Winter can be an extremely challenging season for many horse owners, especially those in the Northern regions. The harsh, cold climate seems to make even the simplest of barn chores drastically more difficult. Ensuring a horse receives adequate water, though seemingly a simple task, can turn into a logistical nightmare when bitterly cold temperatures arrive. Follow the tips below to help all the horses in the barn stay hydrated this winter.
It is important that a horse receives adequate water in the winter to stay hydrated and lessen its chance of developing medical complications. An average horse must drink between 8-12 gallons of water a day in the summer. This amount may be slightly less in the winter due to the horse sweating less. The risk of horses suffering from impaction colic is significantly higher in the winter months than in the summer. Horses, if drinking less water, may not have enough moisture in their bodies to digest food properly after eating. Make sure a horse has ample water during meals, at least two buckets if in a stall and a filled tank if in a pasture. Typically, a horse will drink the most water within 1-3 hours after finishing its grain or hay. In colder temperatures, horses prefer their water to be lukewarm, or between 45-65 degrees Fahrenheit. While a horse will consume water outside these temperatures, it will drink the most if the water’s temperature is within this range. If the water is too cold or frozen, a horse will drink very little, if at all.
So, what are the best ways to ensure a horse has UNFROZEN water to drink during the winter? Many horse owners prefer to use heated water buckets or tank heaters when the temperatures dip below 32 degrees Fahrenheit. These, when set up correctly, are harmless to the horse and warm chilled water to lukewarm temperature. However, if heaters are not available, horse owners should then grab a crowbar (or some other solid item) to break up ice in water tanks at least 2-3 times per day. Buckets of water could also be stored in a heated area (tack room, house, etc.) and transported to the water buckets or tanks. If water hoses connect to a tank or wash rack, make sure to disconnect the hose from the sprout when it is not in use or when the temperatures dip below freezing. Drain all the water out to prevent the hose from freezing. In extremely cold climates, water lines need to be buried below the area’s frost line to lessen freezing and bursting chances. Warm water is especially important for senior horses, as they are more sensitive to colder water (water between 32-38 degrees Fahrenheit) and will most likely drink less if warm water is not provided.
Encourage horses to drink during the winter by adding electrolytes to a horse’s diet. Similar to how electrolytes are given on hot summer days or during heavy work, electrolytes in the winter stimulate thirst and replenish the electrolytes the horse has lost during the day. Electrolyte supplements can be sprinkled over the feed or added to a horse’s water bucket. If added to water, be conscientious that horses do not always like flavored waters and may not drink the water with electrolytes. Have another bucket available without electrolytes so that the horse can drink whichever water it prefers. Horses do not usually pick around electrolytes when added to their grain, making this the preferred method to increase a horse’s electrolyte intake.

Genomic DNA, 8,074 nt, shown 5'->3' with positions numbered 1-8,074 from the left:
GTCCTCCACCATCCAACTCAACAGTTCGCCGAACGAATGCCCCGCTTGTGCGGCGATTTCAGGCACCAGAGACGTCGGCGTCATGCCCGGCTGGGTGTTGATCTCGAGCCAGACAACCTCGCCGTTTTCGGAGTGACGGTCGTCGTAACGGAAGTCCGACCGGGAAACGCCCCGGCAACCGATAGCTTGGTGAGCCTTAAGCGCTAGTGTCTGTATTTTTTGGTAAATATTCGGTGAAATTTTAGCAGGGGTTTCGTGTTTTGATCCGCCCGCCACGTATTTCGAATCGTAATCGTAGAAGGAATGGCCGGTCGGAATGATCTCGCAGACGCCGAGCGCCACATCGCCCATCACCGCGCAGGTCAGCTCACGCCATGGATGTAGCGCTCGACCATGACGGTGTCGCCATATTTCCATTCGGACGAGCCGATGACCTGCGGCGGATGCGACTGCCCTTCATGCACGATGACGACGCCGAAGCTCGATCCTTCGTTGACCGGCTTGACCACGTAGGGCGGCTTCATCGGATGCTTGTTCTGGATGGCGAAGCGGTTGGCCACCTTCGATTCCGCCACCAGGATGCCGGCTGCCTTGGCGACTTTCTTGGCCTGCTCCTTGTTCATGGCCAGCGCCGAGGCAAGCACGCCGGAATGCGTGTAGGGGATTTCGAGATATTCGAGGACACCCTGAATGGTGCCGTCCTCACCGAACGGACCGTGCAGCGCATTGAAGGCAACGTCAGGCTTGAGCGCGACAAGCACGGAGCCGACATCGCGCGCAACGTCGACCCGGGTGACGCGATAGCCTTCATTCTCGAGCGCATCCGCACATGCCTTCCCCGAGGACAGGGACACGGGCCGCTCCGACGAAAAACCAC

Excel Equine Toplyte® is a carrot-based electrolyte supplement that not only encourages drinking, but its sweet carrot mixture doubles as a palatability enhancer and a treat, making it a favorite for many equines. This natural source of electrolytes contains simple ingredients such as dehydrated carrots, molasses, and salt, so horse owners can feel safe about what they put into their horses. Toplyte also contains natural nutrients such as potassium, sodium, chloride, and magnesium, all of which encourage horses to drink. Toplyte can be fed on its own as a treat or used as a top dressing with a horse’s normal grain rations.
Lastly, basic horse hydration management is essential during the winter months. Salt should be given freely in the diet, either through a salt block in the stall/pasture or loose salt sprinkled on top of the grain. A horse should always be allowed to drink freely after exercise; the myth of restricting water access after cardiovascular work to reduce colic onset is untrue – Veterinarians now recommend horses receive as much water as they want after work. If in doubt about whether a horse is hydrated, do the skin pinch test. Pinch a section of the horse’s skin on his neck and release. If the skin snaps back into place, the horse is hydrated. If it stays peaked (as if it is still pinched), the horse is dehydrated.
Winter can be tiring on everyone, horses and owners both. To ensure a stress-free season, horses must have warm lukewarm water during the winter to reduce colic chances. If a horse doesn’t want to drink, increase its electrolytes. Spring will be right around the corner before you know it!